John Deere 4720 tractor

We take the John Deere 4720 tractor for a test ride and discover there’s a lot more to this small tractor than meets the eye

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  • There’s a large market all over the country for this sized tractor, including small farm operations, larger lifestyle blocks, horse stables, orchardists, councils, and more.
  • The tractor’s eHydro drive system reduces gear changes and clutch use
  • The cab offers tonnes of operator space and all-round visibility
  • True Speed’ cruise control and a LoadMatch feature maintains efficient power output
  • Forward/reverse foot pedals allow for an easy, quick change of direction
  • Quick and easy loader removal and replacement

While attending a Walsh Motors mini-field day near Morrinsville I took the opportunity to drive its 66hp 4720 Compact Tractor, a model that has been on the market for several years already.

It was the easiest of tractors to drive, thanks to the John Deere eHydro drive system where I didn’t have to change gears all of the time, or use a clutch.

After getting on and sitting in the softly sprung seat (due to a unique linkage system) I noticed there is tonnes of space around the operator on this smaller sized tractor, especially the extra wide flat platform floor.

All of the regular operator controls are easy to work, and there’s good all-round visibility thanks to the slightly noisy muffler exiting on the lower left hand side of the engine, instead of in front of the driver.

I reckon driving the 4720 in paddock was more like driving my 4WD than a tractor. This model has a three range electronic hydrostatic transmission drive system, called eHydro. Gone entirely is the clutch!

Fed under pressure from a Sauer-Danfoss motor and pump system, the hydraulic fluid transmits the engine power to the drive wheels. This works as a clutch and transmission system to offer good engine torque when pulling away. Probably the biggest benefit from this drive system is you can match the engine revs to your chosen ground speed. And, if you need it, there’s even a ‘True Speed’ cruise control button for precise speed setting, leaving the operator to better concentrate on the task at hand.

John Deere has what it terms ‘LoadMatch’. If engine torque demand increases significantly on a job, when selected, the eHydro system will automatically reduce the drive speed to maintain a constant and efficient power output from the motor.

The forward/reverse control differences have the brake pedals on the left (like a car) instead of the right, there is a hand-only accelerator located by the steering wheel and, a pair of drive pedals on the right side – where the brakes would normally be.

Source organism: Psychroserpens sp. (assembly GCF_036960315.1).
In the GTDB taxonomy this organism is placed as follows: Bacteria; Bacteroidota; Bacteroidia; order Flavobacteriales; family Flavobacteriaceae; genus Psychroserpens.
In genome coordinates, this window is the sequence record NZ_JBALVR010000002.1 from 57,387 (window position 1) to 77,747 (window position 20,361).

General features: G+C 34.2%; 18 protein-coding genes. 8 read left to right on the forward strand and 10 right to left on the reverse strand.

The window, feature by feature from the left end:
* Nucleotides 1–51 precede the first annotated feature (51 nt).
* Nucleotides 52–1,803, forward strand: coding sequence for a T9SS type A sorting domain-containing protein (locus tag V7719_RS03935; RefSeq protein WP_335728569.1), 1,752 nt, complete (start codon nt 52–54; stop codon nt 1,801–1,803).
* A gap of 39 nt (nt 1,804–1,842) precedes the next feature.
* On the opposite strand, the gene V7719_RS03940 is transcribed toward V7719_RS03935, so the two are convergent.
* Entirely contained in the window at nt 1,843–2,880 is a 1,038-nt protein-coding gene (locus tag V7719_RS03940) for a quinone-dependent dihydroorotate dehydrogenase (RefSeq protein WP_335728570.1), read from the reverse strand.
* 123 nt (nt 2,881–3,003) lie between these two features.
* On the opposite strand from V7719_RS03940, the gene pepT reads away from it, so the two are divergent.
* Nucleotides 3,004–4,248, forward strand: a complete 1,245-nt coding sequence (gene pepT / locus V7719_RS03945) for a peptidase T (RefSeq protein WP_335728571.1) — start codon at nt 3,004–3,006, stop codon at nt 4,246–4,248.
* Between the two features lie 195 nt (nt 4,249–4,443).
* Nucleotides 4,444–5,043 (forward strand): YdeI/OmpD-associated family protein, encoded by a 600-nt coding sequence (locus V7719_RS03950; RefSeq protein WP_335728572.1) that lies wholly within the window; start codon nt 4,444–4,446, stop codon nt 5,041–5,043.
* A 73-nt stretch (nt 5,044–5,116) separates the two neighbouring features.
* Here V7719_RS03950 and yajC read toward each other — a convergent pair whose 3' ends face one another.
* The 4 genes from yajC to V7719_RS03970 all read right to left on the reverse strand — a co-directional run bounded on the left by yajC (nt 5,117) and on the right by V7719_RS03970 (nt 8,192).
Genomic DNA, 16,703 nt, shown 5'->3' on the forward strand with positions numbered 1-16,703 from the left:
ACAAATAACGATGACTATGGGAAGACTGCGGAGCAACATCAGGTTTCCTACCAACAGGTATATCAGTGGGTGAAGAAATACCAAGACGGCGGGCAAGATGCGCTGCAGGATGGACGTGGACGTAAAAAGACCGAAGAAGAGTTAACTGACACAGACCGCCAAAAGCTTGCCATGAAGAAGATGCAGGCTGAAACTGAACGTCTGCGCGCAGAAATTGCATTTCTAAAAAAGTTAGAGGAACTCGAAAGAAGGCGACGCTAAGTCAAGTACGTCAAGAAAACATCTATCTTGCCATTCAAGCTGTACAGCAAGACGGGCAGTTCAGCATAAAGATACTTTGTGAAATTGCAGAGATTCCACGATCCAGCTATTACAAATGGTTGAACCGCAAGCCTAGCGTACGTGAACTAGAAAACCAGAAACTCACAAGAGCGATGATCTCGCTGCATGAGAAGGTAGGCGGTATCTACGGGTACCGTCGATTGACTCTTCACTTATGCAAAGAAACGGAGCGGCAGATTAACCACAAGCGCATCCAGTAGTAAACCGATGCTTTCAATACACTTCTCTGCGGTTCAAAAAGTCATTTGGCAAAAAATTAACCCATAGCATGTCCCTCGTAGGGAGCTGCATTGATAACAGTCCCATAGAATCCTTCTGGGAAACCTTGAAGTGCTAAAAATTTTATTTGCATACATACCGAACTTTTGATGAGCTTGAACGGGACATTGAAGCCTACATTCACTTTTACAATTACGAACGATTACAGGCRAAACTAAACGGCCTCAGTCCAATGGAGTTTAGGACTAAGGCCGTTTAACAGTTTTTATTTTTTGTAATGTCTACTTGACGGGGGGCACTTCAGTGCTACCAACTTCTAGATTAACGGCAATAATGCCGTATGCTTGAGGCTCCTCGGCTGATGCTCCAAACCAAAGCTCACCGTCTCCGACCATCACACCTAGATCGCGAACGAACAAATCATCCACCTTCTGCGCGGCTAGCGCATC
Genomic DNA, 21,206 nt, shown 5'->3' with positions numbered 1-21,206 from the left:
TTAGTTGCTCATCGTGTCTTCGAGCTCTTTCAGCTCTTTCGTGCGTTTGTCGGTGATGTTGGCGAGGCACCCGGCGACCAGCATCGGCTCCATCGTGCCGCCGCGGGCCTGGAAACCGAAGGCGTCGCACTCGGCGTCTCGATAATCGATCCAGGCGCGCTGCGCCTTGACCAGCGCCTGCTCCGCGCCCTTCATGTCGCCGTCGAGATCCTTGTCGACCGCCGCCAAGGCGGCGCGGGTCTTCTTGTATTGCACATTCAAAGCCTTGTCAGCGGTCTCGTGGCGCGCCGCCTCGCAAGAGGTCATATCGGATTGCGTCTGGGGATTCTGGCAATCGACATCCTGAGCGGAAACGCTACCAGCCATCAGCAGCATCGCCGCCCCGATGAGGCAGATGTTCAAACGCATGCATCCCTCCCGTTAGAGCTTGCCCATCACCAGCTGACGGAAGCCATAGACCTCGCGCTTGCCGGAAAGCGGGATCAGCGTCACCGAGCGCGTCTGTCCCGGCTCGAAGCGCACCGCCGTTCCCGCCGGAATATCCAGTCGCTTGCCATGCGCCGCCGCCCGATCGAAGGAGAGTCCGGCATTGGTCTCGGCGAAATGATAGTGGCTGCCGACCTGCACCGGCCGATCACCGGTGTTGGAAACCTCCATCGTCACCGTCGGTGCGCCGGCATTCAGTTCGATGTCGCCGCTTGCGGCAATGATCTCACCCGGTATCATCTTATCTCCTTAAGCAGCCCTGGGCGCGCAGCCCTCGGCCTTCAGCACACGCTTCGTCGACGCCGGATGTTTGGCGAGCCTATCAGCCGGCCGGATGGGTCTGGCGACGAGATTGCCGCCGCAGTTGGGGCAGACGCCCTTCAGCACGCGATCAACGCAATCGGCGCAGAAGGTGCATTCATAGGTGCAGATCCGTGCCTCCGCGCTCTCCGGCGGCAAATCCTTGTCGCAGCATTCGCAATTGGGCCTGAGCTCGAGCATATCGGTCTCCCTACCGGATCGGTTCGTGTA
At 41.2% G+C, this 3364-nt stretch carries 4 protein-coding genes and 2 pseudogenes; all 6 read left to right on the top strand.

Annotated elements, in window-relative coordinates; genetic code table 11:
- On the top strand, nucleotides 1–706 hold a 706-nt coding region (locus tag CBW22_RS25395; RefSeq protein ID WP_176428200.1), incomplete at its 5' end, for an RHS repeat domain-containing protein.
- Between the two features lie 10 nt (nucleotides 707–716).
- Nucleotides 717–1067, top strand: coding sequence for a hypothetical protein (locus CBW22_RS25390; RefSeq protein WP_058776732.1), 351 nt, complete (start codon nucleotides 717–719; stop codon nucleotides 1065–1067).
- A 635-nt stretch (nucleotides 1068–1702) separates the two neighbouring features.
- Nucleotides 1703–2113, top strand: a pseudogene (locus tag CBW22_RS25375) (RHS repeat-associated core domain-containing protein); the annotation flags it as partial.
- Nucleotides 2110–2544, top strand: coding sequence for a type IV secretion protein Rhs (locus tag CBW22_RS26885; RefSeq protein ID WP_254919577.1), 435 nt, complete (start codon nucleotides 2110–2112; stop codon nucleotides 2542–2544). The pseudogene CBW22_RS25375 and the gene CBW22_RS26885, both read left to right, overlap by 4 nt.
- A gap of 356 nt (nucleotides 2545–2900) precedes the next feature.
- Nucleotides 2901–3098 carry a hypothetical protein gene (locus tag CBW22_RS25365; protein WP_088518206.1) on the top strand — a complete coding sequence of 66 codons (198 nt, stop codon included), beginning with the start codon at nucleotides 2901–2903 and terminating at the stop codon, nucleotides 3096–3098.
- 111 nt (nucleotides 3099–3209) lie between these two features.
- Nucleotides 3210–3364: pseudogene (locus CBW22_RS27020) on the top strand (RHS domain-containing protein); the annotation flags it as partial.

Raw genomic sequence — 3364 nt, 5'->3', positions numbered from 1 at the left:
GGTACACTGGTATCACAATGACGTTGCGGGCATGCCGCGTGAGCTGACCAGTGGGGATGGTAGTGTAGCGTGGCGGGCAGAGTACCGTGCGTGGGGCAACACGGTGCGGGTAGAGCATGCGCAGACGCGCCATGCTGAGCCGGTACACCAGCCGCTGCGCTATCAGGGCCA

I quickly found the forward and reverse pedal system a lot easier and more natural than using the forward/reverse lever on a typical wet clutch tractor. I could go from forward to reverse in no time just by pressing one of the accelerator style foot levers – each has a basic arrow pointing in the direction of their travel.

I could control the speed of the tractor just by varying the pressure on the foot pedal – yes, just like an accelerator. Although it was a bit harder to control in this way, I felt it was a little less accurate than an accelerator would offer, if anything. Having said that, if you want to go faster, you can move the hand accelerator for more engine revs, and therefore greater speeds.

When I was driving along at speed and took my foot off the ‘forward’ pedal, the tractor just stopped. Because there is so much slowing force from the eHydro system, from most speeds on the flat I didn’t need to apply the wet disc brakes at all.

It wasn’t much different on a small slope either and, when I did haul up on the brakes from speed down a hill, all it did was lock the wheels and skid. So, stopping power is not a problem on the John Deere 4720.

The engine has a broad spread of power across the rev range and is pretty grunty too, as on a slope I couldn’t get the 2.44-litre engine to load up and loose revs, from anywhere in the rev range. Likely the result of the on-board turbocharger combined with a lower-scale 1679kg weight factor, remembering this is a Compact Tractor.

The four-cylinder John Deere PowerTech engine pumps out a maximum of 66hp at 2400rpm, although the engine will happily spin slightly past 2500rpm.

I couldn’t believe the steering lock the 4720 had, so impressive that the turning circle wasn’t much bigger than some of the larger ATVs I’ve ridden. That will be so handy for many people with some difficult gateways, tracks, and even yards or pens because the 1812mm wheelbase is fairly small.

As standard on the rear there are no auxiliary hydraulic outlets although Walsh Motors sales representative Don Luxton says it is no problem to fit one, or two if required, although that would be more expensive. The 64 l/m pump has enough power to run anything that will fit onto this sized tractor. JD advertises 56hp available on the 540rpm (only) PTO drive.

Changing the front end loader was super simple too, taking Luxton less than two minutes to remove it and little more to attach the loader with its unique quick-attach system.

To read more in-depth farm machinery reviews, see the latest Farm Trader magazine, on sale now.

See John Deere tractors for sale here.


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